Come As You Are
PreviewChances are, we would all like to be having more sex. No matter how much sex you are actually having, you are programmed to crave it and seek it out, BUT, unlike your biological drive for food, your body can still survive without erotic release.
If you do have the opportunity to engage in sex, though, the realities of it are far more complex than a simple matter of penetration and climax. Through an understanding of your body’s anatomy, response to arousal, and the variation and contextual attributes of erotic experiences, you have the ability to elevate your sex life.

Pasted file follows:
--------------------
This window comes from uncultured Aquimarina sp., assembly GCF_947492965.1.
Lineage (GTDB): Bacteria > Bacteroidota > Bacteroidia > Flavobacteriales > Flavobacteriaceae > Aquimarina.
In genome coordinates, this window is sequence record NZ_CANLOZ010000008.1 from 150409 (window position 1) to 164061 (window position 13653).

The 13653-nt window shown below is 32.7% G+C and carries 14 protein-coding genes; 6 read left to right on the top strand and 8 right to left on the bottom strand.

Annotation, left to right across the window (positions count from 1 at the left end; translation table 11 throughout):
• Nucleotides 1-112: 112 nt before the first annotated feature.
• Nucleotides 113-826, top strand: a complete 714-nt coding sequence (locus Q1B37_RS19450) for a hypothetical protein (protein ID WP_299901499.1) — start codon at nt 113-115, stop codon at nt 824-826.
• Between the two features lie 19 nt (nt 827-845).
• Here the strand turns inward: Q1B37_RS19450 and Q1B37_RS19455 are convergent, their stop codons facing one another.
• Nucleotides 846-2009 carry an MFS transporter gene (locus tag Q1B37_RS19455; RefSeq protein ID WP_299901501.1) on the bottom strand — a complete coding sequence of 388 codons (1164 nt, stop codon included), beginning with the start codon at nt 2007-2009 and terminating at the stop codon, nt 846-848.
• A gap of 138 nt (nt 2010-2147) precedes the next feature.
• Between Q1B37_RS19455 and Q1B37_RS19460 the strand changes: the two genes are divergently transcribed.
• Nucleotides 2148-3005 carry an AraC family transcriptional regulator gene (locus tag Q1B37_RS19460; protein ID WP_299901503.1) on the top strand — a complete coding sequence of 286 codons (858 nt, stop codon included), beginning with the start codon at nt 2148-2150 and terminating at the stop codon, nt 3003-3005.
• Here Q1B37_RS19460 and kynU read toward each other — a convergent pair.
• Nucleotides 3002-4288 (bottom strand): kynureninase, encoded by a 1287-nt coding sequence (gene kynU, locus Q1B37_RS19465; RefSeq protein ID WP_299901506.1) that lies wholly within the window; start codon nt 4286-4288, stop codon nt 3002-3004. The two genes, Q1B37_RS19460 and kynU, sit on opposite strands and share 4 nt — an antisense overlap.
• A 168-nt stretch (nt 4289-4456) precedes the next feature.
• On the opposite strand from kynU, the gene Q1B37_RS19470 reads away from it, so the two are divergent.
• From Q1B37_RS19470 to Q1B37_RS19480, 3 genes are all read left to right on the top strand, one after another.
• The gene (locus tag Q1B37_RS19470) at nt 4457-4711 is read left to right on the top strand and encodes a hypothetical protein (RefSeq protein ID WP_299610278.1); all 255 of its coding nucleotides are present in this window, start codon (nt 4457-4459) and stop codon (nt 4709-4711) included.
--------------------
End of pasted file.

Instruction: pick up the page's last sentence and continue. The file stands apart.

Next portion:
Self-confidence and an awareness of both your body and your partner’s are key--don’t let media representations of ‘ideal sex practices’ stand in your way!
About the AuthorEmily Nagoski, Ph.D., began her career in sexual education in 1995 when she became a peer health educator at the University of Delaware, tasked with teaching undergraduate students about stress and sex.
In the years that followed, Dr. Nagoski earned a Ph.D. in Health Behavior with a concentration in human sexuality. Throughout her academic tenure, Dr. Nagoski served as the Director of Wellness Education at Smith College as well as teaching several classes on human sexuality, relationships, stress management, and communication.
Currently, Dr. Nagoski is on the road. She travels, writes, and speaks full-time in an effort to train professionals, college students, and humanity in general about the science and art of sexual well-being.